Senior Fellow | Nord University

The ASEAN Climate and Energy Paradox

This article deals with the unique paradox of ASEAN countries: On the one hand, they are extremely vulnerable to climate change, probably more than anyone else in terms of regions, but on the other hand, their efforts to mitigate and adapt to climate change have been very limited.

Research informing summary:
Journal article: The ASEAN Climate and Energy Paradox (2021)
Peer Reviewed


This research used a qualitative approach and multisectoral qualitative analysis method.

We approached this article from the point of view of multi-sectoral qualitative analysis on one hand, and policy integration on the other. We've taken a look at all 10 ASEAN countries and looked at their characteristics based on multiple sectors, in terms of how they develop on their own but also how they relate to other policy areas. As for policy integration, we looked at to what extent environmental climate policies are combined with energy policies.

The main limitation of this study is the lack of availability of high quality, reliable data in ASEAN countries (to the exception of Singapore for instance). Our analysis is not speculative, but it would have benefited from better data and more concrete numbers.



This research was independently conducted and did not receive funding from outside of the university.

Key points

  • The main takeaway from this research is that the ASEAN countries are missing enormous opportunities to adapt and mitigate climate change, and should start viewing energy transition as an opportunity and not a burden on short term economic growth.

The purpose of this article was to look at ASEAN countries (we looked at all of them and then highlighted 6 of them more psecifically) and show concrete cases where one can find this paradox. We also wanted to explain the paradox and propose solutions to it, in order to help the mitigation and adaptation efforts to climate change of the region.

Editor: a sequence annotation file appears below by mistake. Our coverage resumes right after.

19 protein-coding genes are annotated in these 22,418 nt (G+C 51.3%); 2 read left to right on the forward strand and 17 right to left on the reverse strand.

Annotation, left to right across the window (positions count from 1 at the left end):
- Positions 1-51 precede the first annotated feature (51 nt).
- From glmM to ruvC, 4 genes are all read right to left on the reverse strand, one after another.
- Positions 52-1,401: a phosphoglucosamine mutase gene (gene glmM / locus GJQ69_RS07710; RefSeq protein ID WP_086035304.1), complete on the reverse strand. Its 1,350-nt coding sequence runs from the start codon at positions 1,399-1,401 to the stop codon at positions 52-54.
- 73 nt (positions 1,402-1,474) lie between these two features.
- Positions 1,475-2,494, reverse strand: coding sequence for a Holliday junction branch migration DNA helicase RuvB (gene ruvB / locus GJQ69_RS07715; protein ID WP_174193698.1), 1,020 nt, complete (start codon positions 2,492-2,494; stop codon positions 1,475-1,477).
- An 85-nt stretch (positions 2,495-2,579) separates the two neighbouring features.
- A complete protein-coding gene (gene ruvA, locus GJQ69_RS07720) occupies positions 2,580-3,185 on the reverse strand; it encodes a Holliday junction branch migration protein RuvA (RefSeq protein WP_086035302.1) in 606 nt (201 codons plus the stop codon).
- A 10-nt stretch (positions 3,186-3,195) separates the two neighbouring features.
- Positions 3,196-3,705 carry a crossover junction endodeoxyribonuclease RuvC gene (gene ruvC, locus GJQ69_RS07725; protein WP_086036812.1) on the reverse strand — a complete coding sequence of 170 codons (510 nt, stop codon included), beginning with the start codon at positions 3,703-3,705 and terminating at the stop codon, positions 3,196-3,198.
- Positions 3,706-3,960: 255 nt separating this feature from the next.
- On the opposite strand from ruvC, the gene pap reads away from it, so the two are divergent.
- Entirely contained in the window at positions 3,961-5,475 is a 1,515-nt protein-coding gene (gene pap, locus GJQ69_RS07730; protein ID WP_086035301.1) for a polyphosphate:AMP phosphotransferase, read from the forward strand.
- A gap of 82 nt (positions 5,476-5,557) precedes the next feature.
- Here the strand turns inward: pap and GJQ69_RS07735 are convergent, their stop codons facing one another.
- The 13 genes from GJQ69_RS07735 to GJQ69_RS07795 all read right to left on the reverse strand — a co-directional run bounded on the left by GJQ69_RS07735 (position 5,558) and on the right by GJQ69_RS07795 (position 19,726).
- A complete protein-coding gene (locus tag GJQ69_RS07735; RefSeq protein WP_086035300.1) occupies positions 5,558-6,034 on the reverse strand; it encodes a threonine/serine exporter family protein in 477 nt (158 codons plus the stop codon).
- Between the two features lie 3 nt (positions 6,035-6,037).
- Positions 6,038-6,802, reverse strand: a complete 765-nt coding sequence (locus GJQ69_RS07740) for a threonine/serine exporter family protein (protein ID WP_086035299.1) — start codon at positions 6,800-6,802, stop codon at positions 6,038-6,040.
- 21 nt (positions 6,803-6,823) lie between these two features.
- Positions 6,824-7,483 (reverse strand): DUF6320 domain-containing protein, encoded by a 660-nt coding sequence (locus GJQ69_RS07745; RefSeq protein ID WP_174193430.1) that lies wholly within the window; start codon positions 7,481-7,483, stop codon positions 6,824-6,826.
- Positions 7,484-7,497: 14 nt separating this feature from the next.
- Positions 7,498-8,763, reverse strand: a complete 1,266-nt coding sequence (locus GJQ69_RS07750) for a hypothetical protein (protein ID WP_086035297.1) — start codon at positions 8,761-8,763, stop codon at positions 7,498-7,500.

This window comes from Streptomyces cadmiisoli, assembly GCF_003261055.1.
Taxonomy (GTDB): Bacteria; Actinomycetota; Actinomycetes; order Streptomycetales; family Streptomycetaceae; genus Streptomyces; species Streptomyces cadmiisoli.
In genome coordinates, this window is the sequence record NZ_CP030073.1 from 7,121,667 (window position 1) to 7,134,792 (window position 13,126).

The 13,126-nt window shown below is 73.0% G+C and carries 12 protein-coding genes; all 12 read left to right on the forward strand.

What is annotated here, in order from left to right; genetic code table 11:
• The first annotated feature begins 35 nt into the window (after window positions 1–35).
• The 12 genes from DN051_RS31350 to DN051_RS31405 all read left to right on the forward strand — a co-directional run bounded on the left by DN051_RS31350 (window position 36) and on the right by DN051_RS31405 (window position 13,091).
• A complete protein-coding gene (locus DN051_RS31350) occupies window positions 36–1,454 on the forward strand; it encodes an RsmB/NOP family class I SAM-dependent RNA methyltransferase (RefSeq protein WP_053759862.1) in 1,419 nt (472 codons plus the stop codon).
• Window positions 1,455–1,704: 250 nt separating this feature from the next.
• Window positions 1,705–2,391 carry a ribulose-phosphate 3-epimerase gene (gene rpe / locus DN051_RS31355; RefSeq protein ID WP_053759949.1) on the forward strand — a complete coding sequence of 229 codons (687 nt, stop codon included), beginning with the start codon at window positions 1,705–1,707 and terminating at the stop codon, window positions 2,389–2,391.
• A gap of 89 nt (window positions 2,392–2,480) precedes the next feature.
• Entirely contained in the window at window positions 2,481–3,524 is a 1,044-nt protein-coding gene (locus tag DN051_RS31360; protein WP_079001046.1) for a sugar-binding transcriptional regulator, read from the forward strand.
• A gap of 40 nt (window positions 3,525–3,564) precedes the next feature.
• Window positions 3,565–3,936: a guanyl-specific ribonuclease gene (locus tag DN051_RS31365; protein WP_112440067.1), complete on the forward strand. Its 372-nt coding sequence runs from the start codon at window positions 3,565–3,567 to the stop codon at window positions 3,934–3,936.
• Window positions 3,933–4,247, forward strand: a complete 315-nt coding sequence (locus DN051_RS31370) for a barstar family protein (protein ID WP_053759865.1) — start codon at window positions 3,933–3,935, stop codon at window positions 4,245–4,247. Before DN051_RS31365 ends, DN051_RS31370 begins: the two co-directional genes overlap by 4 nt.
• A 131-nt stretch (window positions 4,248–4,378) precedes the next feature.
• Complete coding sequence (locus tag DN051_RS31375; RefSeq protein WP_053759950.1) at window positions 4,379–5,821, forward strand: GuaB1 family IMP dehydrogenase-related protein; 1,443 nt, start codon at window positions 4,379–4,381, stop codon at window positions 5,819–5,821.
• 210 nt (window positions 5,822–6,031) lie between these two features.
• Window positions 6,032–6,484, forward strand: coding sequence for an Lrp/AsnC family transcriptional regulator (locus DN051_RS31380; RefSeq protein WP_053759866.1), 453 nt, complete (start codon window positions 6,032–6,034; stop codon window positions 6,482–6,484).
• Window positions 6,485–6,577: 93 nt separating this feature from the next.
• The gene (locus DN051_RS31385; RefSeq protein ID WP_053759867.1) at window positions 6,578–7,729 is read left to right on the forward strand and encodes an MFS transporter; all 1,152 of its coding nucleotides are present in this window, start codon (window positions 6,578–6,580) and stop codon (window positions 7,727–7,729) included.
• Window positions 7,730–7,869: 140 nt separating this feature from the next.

• Since 2006, the rate of investments in renewable energies and climate change policies in ASEAN countries has largely remained the same, to the exception of Vietnam, which is now seen as a success story in the region.

What it means

Our first finding is that ASEAN countries see energy transition as a zero sum game, in the sense, for instance, that they view their efforts to cut fossil fuels as detrimental to their economic growth in the short term, and are therefore reluctant to operate the transition. We advocate precisely the opposite of that, and argue that ASEAN countries should view energy transition as an opportunity to ensure sustainable growth in the short and long-term. Energy transition and investments in renewable energies can be an even more important source of financial support and investment than keeping fossil fuels in their energy mix.

Another finding is that currently, governments of ASEAN countries subsidise fossil fuels and cover most of the cost (50 to 70%) for the consumers. This scheme keeps prices affordable, but it is quite unsustainable because it makes it much harder to phase out fossil fuels. ASEAN countries should make concrete pledges and put in the effort to attract investments and international aid, so that they can phase out fossil fuels and mitigate and adapt to climate change.

How to use

  • ASEAN countries currently view energy transition as a zero-sum game, as a burden on short-term economic growth: They should start viewing it a an opportunity, because it can help achieve sustainable long-term economic growth but can also have tremendous benefits in the short term, in terms of financing and aid.
  • ASEAN countries should start making concrete environmental pledges and put effort into attracting investments and development aid, so that they can implement policies to adapt to and mitigate climate change
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Vakulchuk, Roman. 'The ASEAN Climate and Energy Paradox'. Acume.